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Aggregation, sedimentation, and dissolution of CuO and ZnO nanoparticles in five waters
- Liu, Zhilin, Wang, Chao, Hou, Jun, Wang, Peifang, Miao, Lingzhan, Lv, Bowen, Yang, Yangyang, You, Guoxiang, Xu, Yi, Zhang, Mingzhi, Ci, Hanlin
- Environmental science and pollution research international 2018 v.25 no.31 pp. 31240-31249
- aquatic environment, copper, copper nanoparticles, cupric oxide, environmental impact, ionic strength, lakes, models, organic matter, rain, risk, tap water, wastewater, zinc oxide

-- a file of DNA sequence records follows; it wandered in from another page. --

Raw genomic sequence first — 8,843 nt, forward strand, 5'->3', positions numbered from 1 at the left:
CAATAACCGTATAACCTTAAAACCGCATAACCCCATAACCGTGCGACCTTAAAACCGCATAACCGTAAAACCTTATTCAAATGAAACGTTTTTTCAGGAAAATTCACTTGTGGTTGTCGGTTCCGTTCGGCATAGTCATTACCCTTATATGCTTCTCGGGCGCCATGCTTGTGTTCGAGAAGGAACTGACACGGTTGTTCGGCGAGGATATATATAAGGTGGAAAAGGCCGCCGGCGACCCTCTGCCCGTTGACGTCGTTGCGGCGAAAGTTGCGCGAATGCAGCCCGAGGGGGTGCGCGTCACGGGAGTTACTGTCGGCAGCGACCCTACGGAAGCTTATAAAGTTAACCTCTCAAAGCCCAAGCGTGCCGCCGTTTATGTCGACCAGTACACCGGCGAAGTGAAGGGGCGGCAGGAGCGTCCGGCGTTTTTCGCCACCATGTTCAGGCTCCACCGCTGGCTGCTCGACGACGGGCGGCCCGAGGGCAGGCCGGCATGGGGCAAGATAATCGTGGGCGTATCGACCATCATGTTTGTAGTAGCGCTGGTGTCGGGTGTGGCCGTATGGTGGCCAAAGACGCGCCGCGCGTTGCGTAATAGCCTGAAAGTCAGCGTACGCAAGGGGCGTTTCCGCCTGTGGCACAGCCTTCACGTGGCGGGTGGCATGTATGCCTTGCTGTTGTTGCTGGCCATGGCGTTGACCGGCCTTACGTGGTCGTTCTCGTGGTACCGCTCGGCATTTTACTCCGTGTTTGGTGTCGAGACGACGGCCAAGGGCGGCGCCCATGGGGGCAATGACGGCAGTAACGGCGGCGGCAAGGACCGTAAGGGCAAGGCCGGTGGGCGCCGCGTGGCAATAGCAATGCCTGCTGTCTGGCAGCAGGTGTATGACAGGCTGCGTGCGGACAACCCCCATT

- With the accelerated application of copper oxide (CuO) and zinc oxide (ZnO) nanoparticles (NPs) in commercial products, concerns about the potential impacts on the environment have been growing. Environmental behaviors of NPs are expected to significantly influence their fate and ecological risk in the aquatic environment. In this study, the environmental behaviors of two metallic NPs (CuO and ZnO NPs), including aggregation, sedimentation, and dissolution, were systematically evaluated in five representative waters (pool water, lake water, rainwater, tap water, and wastewater) with varying properties. Remarkable aggregation, sedimentation, and dissolution were observed for both metallic NPs, among which ZnO NPs exhibited greater influence. CuO (ZnO) NPs aggregated to 400 (500) nm, 500 (900) nm, and 800 (1500) nm in lake water, wastewater, and tap water, respectively. The sedimentation rates of CuO and ZnO NPs in the five waters were ranked as tap water > wastewater > lake water > pool water > rainwater. The dissolution of CuO and ZnO NPs in waters follows a first-order reaction rate model and is affected by ionic type, ionic strength (IS), and NOM (natural organic matter) concentrations. Redundancy analysis (RDA) indicated that the aggregation and sedimentation of NPs have a strong correlation, insofar as the sedimentation rates increase with increasing aggregation rates. The aggregation and dissolution of NPs have a negative correlation, insofar as the dissolution rates reduce with increasing aggregation rates. The aggregation, sedimentation, and dissolution of NPs can be influenced by ionic types, IS, and TOC in waters, among which, TOC may the dominant factor.